Saturday, 13 October 2012

Vegan MoFo VI, Day 13 - Cookbook Challenge - Yellow Rose Recipes (again)

I'm back on board with the cookbook challenge!  I kinda cheated with tonight's recipe, in that I've made parts of it before, but I hadn't ever eaten it exactly the way it's written (OK, I didn't do that tonight either).  I made the Taco Salad from Yellow Rose Recipes.  I've made the taco "meat" part of it (for the tamale pie), but I never did the salad.

My best good friend Eva is in town to see Phantom of the Opera with me, and we pretty much always have Tex-Mex when we hang out.  We're both trying to lose weight, so instead of having our usual tacos, we decided to go for the taco salad.  I've never been a huge fan of taco salad because of the lack of tortilla, but I've been getting more accustomed to eating bowls (bed of greens, grain, protein, sauce), so I figured this would work out.  I left off the avocado because I'm allergic; Eva had tomatoes but I didn't because I'm a hater.  We both had a bit of the Appetite for Reduction Green Goddess Dressing on our leaves because it's healthier than sour cream.

We all really liked this.  Eva and I liked having the salad at the bottom because it's a good way to get a lot of salad in without really thinking about it.  We both thought it was missing a little something - Eva kinda wanted a cheesy substance, and I missed the sour cream (though cheesy substance would've been good too).  But it was still quite good and filling (though we ate really early and now we're both hungry), and it was fast to make - it would've been on the table in 15 minutes if I hadn't misread the directions and had to cook it longer because I forgot to put the spices in at the right time.

I would recommend this, but if even if you're not down with taco salad, the taco filling itself is super quick and tasty.

Now we're gonna drink some Big Red and watch Star Trek: The Next Generation, because we regress to age 12 when we're together.  Because we're awesome.

Friday, 12 October 2012

Vegan MoFo VI, Day 12 - British Food Friday - Fish and Chips

It's British Food Friday!

I really struggled with what to make tonight.  I didn't want to make another sweet thing because we've had sweets in the office every day this week and it's reaching the point of overkill.  I was waffling between pot roast and fish and chips because that's all I could think to make.  I dug out a couple of pot roast recipes and realised that most of them were for crock pot roasts, which would take 4+ hours to cook.  I'm not spending 4+ hours on dinner on Friday night.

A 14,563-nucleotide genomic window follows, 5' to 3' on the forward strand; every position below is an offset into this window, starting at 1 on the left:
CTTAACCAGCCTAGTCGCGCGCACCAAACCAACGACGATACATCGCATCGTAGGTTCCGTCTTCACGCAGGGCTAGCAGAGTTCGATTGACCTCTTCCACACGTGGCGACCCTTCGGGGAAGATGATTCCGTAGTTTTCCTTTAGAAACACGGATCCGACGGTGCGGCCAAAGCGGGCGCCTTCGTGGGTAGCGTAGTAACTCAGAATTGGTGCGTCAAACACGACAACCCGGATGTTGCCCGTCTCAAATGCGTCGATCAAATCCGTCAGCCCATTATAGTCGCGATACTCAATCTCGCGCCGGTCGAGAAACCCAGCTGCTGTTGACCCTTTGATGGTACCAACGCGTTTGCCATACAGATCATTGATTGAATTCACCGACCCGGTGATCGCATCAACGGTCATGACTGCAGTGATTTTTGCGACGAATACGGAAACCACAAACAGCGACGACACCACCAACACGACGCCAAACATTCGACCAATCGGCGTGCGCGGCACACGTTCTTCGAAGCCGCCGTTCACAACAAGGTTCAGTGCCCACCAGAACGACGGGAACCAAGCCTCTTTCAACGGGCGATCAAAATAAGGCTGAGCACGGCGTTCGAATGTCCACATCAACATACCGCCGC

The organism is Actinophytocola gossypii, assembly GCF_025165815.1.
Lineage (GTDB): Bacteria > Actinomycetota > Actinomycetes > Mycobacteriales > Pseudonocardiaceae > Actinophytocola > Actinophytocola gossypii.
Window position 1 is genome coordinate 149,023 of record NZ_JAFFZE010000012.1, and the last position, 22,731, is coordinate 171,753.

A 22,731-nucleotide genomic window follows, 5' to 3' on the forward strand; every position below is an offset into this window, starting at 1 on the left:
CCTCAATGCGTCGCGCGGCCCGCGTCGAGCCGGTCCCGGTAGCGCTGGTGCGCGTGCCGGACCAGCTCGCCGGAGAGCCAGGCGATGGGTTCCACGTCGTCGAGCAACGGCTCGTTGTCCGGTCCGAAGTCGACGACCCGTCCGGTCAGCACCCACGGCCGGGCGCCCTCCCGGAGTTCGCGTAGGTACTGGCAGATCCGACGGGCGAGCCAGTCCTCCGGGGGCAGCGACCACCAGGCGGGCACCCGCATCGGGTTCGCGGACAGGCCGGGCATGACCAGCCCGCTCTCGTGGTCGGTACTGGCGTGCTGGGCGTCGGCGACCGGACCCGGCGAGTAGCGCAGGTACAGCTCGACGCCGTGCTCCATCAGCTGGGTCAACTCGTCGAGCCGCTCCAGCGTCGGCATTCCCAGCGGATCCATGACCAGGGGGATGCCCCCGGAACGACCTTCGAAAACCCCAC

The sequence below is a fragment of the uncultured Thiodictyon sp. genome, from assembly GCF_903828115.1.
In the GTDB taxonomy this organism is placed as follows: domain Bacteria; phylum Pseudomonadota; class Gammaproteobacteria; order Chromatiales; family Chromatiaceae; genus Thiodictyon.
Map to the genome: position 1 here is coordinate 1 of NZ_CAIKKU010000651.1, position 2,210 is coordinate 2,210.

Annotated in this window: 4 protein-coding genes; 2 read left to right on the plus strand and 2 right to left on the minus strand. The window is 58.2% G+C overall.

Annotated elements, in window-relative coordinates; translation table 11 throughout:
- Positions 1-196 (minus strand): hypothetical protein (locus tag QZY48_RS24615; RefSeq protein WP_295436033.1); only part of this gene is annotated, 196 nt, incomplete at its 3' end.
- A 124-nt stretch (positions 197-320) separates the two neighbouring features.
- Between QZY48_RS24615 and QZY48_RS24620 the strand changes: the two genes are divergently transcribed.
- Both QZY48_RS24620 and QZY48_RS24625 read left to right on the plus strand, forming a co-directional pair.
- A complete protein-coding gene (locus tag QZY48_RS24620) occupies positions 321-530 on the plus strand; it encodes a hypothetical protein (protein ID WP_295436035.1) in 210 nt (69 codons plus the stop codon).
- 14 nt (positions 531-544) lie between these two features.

I finally decided to make the Fish and Chips (kinda) from Quick and Easy Vegan Celebrations by Alicia Simpson.  As you might recall, I tested for this book a couple of years ago.  Well, this recipe wasn't on the tester list, and for some reason I kept passing it over when I flipped through the book.  I honestly don't know why because fried fish is one of the few pregan things I still miss.

Of course, when I finally went to start cooking, I realised that the light above the cooker is now out - the day after we got the other light fixture replaced.  I very nearly decided to just say "fork it" and make some Fry's chicken nuggets for dinner.  But I powered through the annoyance of my hateful kitchen and made the seitan.

I was really unsure about this - you cook it in a smaller-than-usual pan in not very much broth.  But it actually turned out really well.  Unfortunately, it wasn't particularly fishy, but it was still really, really tasty.  Also, I have to say, the coating was more Southern than British (even though this is a St Patrick's Day recipe).  Again, super tasty, but not quite what I was expecting.

I couldn't be bothered making chips from scratch, so I bought the non-coated chips at the store.  Yes, most of the bags of chips I looked at were battered or otherwise coated in some way.  I just wanted straight-up chips, so I went with the bag which had an ingredients list so small (potatoes, sunflower oil) that it took me about a minute to find it.

I made a quick and dirty tartar sauce from some smoked garlic mayo, lemon juice and minced capers (I don't do vinegar on my fish).  It all worked really well together, and I'd definitely recommend it!

I will eventually do that pot roast, but maybe at a weekend.

Thursday, 11 October 2012

Vegan MoFo VI, Day 11 - Chocolate Pasta

When I left the house this morning, it was sunny and not that cold, so I wore my trainers.  When I left work, it was pouring rain.  I ended up walking home because I missed my bus, and by the time I got home, my feet were soaked.  I mention this because it's my excuse for not trying very hard today.

But I tried something new!

Some time last year, Mike decided on the spur of the moment that he was gonna go to some 24-hour gaming thing.  In fact, I think I'd planned dinner with friends and he suddenly decided to bugger off for a whole day for role-playing.  But it was for charity, so I couldn't really say anything.

Well, the next weekend, he brought home a gift for me - one of his friends bought me a bag of chocolate penne (durum wheat semolina and cocoa powder) from Hotel Chocolat as a thank-you for letting them steal him for, effectively, an entire weekend.  It was my compensation for being a gaming widow.

From Hotel Chocolat, who, btw, have a decent vegan selection


The thing is, I had no idea how to use chocolate pasta.  It didn't seem quite right to put tomato sauce on it, but I couldn't think of a cream sauce that wasn't super garlicky (and therefore would be weird with chocolate).  But then I made the pumpkin alfredo yesterday, and I realised that chocolate pasta would be the perfect vehicle for noochy, pumpkin-y cream sauce.